Pakistan: Romanian NGO covers the salaries of three teachers at Askole school for second year

Romania's Alex Gavan Foundation keeps supporting the small community of Askole, a remote mountain village in Pakistan. For the second consecutive year, the NGO set up by mountaineer Alex Gavan is paying the salaries of three teachers at the Askole school, where 271 children are studying.

The pandemic strongly affected the isolated Pakistani village and its small community, forcing three of the school teachers to volunteer as their salaries couldn't be paid anymore. The Romanian non-profit, which decided to step in last year and cover their pay for the whole school year, offered support again this year.

"271 children are currently studying in Askole, the remote village of the Braldu River valley in the Baltistan region of Pakistan and the last to the base camps of the four 8,000+ meter peaks in the Karakorum Mountains. The pandemic affected the community so much that three of the school's eight teachers could no longer be paid and continued to teach voluntarily," Alex Gavan explained in a Facebook post.

"For the second year in a row, through the Alex Gavan Foundation, I humbly and gratefully created the possibility for Muhhamad Iqbal, Khathija Fatima and Qurban Ali to receive their salaries," he added.

Three of the other five teachers are paid by the Pakistani government and two by the Juniper Trust in the United States.

Alex Gavan first went to Askole in 2007 and kept returning to this remote village over the years during his climbing expeditions. He also made a stop in Askole in the winter of 2020/2021, as he attempted a winter climb of K2. So far, he has successfully climbed seven of the world's 14 peaks over 8,000 meters without supplemental oxygen or high altitude porters.

The Alex Gavan Foundation is also raising donations for a project aimed at saving the asprete a "living fossil" fish that still survives in a very restricted area in the Valsan Valley in Romania's Fagaras Mountains.

irina.marica@romania-insider.com

(Photo source: Facebook/Alex Gavan; photo credit: Muhhamad Ali)

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Pakistan: Romanian NGO covers the salaries of three teachers at Askole school for second year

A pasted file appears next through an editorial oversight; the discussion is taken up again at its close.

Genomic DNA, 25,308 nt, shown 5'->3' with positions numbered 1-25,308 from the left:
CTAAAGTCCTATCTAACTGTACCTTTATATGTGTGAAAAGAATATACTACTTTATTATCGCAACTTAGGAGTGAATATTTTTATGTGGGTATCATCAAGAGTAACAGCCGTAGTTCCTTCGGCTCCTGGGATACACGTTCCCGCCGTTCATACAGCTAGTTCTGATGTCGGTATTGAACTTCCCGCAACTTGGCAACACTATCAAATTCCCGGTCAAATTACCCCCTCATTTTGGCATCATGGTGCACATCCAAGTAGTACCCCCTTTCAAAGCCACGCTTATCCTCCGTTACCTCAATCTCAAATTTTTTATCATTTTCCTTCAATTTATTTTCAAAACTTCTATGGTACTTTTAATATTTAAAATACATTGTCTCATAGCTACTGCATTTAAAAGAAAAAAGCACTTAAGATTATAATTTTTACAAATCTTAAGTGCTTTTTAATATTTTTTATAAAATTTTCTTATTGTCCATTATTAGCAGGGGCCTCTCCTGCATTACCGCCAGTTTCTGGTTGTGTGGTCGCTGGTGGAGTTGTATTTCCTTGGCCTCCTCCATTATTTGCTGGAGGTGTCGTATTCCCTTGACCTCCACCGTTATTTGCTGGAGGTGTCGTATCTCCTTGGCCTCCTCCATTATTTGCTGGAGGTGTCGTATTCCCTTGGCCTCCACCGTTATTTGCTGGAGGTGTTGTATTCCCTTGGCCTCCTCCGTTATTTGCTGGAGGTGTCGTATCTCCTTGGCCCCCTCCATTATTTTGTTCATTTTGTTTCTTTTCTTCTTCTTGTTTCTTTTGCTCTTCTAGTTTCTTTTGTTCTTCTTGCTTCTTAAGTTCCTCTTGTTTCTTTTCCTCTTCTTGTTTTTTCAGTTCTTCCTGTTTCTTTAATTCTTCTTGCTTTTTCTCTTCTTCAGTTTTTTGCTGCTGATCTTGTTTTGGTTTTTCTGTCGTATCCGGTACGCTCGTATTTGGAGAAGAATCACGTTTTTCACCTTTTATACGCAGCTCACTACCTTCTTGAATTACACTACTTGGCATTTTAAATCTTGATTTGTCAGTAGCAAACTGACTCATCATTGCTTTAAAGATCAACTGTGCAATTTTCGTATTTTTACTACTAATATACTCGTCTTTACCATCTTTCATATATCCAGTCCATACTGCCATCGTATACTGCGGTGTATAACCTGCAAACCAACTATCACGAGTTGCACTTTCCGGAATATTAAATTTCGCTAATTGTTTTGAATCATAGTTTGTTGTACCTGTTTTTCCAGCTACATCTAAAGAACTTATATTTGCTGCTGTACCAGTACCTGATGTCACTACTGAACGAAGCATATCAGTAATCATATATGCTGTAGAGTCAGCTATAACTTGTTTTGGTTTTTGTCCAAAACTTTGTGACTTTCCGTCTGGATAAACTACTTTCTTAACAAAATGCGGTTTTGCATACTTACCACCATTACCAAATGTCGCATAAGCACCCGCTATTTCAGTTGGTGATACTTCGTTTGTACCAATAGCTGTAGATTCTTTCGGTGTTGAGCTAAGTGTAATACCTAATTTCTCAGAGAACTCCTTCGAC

Romania's Alex Gavan Foundation keeps supporting the small community of Askole, a remote mountain village in Pakistan. For the second consecutive year, the NGO set up by mountaineer Alex Gavan is paying the salaries of three teachers at the Askole school, where 271 children are studying.

The pandemic strongly affected the isolated Pakistani village and its small community, forcing three of the school teachers to volunteer as their salaries couldn't be paid anymore. The Romanian non-profit, which decided to step in last year and cover their pay for the whole school year, offered support again this year.

"271 children are currently studying in Askole, the remote village of the Braldu River valley in the Baltistan region of Pakistan and the last to the base camps of the four 8,000+ meter peaks in the Karakorum Mountains. The pandemic affected the community so much that three of the school's eight teachers could no longer be paid and continued to teach voluntarily," Alex Gavan explained in a Facebook post.

"For the second year in a row, through the Alex Gavan Foundation, I humbly and gratefully created the possibility for Muhhamad Iqbal, Khathija Fatima and Qurban Ali to receive their salaries," he added.

Three of the other five teachers are paid by the Pakistani government and two by the Juniper Trust in the United States.

Alex Gavan first went to Askole in 2007 and kept returning to this remote village over the years during his climbing expeditions. He also made a stop in Askole in the winter of 2020/2021, as he attempted a winter climb of K2. So far, he has successfully climbed seven of the world's 14 peaks over 8,000 meters without supplemental oxygen or high altitude porters.

The Alex Gavan Foundation is also raising donations for a project aimed at saving the asprete a "living fossil" fish that still survives in a very restricted area in the Valsan Valley in Romania's Fagaras Mountains.

irina.marica@romania-insider.com

(Photo source: Facebook/Alex Gavan; photo credit: Muhhamad Ali)

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